Once I was feeling, and looking, a little more human (thank you, rainfall shower!) I walked back to the Barbican, and went to their 'Digital Revolution' exhibition, which was fascinating. 

There are various old video games, from Pong onward, to try, and then some glorious pieces of interactive digital art. 

My favourite was Chris Milk's The Treachery Of Sanctuary, which allows you to become a flock of birds, or to grow wings. Beautiful and haunting.

I didn't have time the whole exhibition, and may try to make time to go back, if I am in London again before it ends in mid-September. 

I then met up with Nathalie, and we looked around the second of the exhibitions at the Barbican; The Fashion World of Jean-Paul Gaultier.

Nathalie's hat, and Jean-Paul Gaultier's
Nathalie's glorious new hat fitted right in! 

There were lots of amazing clothes - and many of the mannequins wearing them had faces projected onto their blank faces, so that they blink, or appeared to speak, as you pass. There is also a mannequin dressed as JPG himself, in striped jersey and kilt, speaking in French and English about the exhibits..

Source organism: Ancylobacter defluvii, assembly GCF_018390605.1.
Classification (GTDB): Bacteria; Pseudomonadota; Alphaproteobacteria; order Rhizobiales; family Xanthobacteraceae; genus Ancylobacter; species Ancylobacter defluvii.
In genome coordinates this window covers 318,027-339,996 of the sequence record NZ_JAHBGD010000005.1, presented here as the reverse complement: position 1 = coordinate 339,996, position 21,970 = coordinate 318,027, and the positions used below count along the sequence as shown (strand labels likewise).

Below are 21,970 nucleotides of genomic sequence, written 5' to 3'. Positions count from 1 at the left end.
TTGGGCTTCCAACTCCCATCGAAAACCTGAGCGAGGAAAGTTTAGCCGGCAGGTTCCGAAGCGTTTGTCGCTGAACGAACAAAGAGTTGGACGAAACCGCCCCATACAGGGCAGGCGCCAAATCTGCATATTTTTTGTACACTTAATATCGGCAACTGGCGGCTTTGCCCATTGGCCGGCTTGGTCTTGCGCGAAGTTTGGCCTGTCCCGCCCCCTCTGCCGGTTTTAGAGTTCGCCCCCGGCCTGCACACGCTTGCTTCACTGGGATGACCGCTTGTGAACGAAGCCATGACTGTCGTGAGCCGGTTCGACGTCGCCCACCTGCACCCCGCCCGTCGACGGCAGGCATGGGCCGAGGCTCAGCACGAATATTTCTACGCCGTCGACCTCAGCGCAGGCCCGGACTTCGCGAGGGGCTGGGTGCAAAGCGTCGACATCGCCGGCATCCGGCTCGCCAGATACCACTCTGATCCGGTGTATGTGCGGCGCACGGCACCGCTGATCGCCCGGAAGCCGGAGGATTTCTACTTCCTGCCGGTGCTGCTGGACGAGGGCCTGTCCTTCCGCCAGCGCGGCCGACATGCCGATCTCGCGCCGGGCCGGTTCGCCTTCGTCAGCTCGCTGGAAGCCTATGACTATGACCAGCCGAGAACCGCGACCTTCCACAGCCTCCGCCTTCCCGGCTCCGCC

We didn't have time to view all of the exhibition as we had a dinner reservation at one of the Barbican's restaurants. I would like to go back to see the rest, if I have time. . .

However, despite having to leave the exhibition before we'd seen it all, it was good to be able to sit down, and talk, and eat. 

(although despite eating in 'The Gin Joint' we didn't actually try any of their many gins... there wasn't time for cocktails after we had finished eating..!)

All great fun, and we have not even reached the main event of the day, yet!

Saturday, 5 July 2014

What I Did in London (Part 1)

I travelled up to London yesterday morning, to meet up with N and A and to see Neil Gaiman at the Barbican.